How is renal function assessed in patients with azotemia?

Updated: Apr 24, 2020
  • Author: Moro O Salifu, MD, MPH, FACP; Chief Editor: Vecihi Batuman, MD, FASN  more...
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Answer

Radionuclide assessment of the GFR is the best available test for measuring kidney function. However, this test is expensive and not widely available, and as a result, serum creatinine concentration and creatinine clearance (CrCl) more commonly are used to estimate GFR.

An inverse relation between serum creatinine and the GFR exists; however, serum creatinine and CrCl are not sensitive measures of kidney damage, for 2 reasons. First, substantial renal damage can take place before any decrease in the GFR occurs. Second, a substantial decline in the GFR may lead to only a slight elevation in serum creatinine (see the image below). Because of compensatory hypertrophy and hyperfiltration of the remaining healthy nephrons, an elevation in serum creatinine is apparent only when the GFR falls to about 60-70 mL/min.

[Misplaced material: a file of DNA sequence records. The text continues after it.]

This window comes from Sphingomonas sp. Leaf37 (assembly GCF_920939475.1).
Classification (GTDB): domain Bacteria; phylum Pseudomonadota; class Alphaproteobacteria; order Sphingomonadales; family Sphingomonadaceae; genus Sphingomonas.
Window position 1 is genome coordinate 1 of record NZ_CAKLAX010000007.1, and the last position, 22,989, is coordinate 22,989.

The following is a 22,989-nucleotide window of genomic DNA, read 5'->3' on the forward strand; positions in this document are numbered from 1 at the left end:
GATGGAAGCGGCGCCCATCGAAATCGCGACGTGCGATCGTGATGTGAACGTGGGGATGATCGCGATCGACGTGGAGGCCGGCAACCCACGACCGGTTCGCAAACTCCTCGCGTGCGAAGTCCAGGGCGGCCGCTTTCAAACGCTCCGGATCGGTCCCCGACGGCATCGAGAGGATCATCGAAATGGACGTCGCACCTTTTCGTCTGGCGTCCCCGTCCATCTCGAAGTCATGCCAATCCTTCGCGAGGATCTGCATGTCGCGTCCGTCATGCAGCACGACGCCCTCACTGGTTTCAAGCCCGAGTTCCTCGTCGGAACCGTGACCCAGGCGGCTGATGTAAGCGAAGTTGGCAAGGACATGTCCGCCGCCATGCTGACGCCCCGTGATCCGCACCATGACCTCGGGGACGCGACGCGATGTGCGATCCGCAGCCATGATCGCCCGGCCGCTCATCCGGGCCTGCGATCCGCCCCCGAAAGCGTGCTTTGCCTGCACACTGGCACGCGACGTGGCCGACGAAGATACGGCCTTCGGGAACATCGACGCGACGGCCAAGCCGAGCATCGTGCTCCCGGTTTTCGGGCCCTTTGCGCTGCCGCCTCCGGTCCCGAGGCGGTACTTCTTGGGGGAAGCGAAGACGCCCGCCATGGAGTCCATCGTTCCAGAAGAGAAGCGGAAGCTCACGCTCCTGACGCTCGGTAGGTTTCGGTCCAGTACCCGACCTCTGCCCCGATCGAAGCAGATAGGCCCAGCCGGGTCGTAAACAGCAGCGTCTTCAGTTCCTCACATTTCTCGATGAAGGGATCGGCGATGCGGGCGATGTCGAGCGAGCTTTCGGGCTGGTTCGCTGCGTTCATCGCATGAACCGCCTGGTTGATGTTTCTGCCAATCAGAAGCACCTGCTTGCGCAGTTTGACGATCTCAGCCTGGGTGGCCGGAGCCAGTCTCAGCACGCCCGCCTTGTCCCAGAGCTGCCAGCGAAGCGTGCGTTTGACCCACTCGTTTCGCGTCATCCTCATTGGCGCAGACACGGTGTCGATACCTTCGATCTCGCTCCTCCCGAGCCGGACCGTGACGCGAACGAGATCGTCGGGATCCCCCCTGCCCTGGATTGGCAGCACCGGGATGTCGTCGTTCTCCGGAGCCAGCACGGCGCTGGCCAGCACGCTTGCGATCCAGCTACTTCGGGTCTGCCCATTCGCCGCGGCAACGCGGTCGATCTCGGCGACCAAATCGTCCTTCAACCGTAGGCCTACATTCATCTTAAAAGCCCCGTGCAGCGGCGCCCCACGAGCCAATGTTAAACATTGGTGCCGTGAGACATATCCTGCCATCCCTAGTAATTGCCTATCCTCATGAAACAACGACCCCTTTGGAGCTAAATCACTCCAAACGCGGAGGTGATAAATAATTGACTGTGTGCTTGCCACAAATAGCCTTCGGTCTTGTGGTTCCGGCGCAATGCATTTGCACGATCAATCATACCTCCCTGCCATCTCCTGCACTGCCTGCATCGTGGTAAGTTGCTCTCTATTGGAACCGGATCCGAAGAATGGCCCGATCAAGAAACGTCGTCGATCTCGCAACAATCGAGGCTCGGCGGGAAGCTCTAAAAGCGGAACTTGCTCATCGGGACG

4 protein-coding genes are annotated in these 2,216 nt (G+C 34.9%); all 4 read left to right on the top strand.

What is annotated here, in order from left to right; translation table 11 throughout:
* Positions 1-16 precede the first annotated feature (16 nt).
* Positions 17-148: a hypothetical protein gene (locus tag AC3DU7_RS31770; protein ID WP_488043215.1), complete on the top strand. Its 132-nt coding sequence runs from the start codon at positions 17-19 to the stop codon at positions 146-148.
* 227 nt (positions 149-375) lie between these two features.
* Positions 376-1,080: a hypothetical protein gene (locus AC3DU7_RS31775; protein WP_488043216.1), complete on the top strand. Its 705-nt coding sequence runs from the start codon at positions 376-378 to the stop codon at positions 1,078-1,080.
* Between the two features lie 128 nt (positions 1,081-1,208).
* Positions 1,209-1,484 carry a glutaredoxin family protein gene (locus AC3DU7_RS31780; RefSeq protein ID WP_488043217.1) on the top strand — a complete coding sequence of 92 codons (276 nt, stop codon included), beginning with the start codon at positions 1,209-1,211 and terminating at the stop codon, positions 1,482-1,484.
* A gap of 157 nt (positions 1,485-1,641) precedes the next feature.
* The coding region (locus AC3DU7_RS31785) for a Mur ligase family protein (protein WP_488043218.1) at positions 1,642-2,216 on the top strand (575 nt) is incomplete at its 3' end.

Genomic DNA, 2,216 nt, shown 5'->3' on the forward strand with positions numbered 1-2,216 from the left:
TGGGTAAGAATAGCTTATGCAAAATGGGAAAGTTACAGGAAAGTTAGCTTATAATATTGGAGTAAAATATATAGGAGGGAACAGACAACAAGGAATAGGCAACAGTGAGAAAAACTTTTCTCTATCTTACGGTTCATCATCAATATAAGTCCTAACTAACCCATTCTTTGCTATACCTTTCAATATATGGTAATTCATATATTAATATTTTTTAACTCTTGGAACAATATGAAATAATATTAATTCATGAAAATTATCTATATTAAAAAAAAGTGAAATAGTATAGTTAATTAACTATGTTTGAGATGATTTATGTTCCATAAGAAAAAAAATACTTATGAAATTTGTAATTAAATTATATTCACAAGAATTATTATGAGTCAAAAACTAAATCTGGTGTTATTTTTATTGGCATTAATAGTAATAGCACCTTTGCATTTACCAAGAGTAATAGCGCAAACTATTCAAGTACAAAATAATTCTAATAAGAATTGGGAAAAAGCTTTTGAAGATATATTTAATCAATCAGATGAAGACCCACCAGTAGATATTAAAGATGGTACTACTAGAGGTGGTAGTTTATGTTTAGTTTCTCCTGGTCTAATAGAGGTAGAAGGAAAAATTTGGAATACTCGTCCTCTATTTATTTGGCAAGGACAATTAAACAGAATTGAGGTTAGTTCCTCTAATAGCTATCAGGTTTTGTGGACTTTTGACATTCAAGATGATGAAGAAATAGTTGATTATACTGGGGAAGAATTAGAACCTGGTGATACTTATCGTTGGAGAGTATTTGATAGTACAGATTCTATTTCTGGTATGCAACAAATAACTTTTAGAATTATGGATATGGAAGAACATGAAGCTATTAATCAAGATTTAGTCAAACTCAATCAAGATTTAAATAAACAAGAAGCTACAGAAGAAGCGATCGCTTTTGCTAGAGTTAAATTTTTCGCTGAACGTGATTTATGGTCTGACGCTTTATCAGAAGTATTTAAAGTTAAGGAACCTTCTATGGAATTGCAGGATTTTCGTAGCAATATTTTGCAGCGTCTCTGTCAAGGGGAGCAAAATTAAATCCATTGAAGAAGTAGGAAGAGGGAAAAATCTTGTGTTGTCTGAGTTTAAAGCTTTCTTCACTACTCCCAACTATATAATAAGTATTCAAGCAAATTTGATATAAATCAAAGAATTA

Graph shows relation of glomerular filtration rate (GFR) to steady-state serum creatinine and blood urea nitrogen (BUN) levels. In early renal disease, substantial decline in GFR may lead to only slight elevation in serum creatinine. Elevation in serum creatinine is apparent only when GFR falls to about 70 mL/min.

Graph shows relation of glomerular filtration rate Graph shows relation of glomerular filtration rate (GFR) to steady-state serum creatinine and blood urea nitrogen (BUN) levels. In early renal disease, substantial decline in GFR may lead to only slight elevation in serum creatinine. Elevation in serum creatinine is apparent only when GFR falls to about 70 mL/min.

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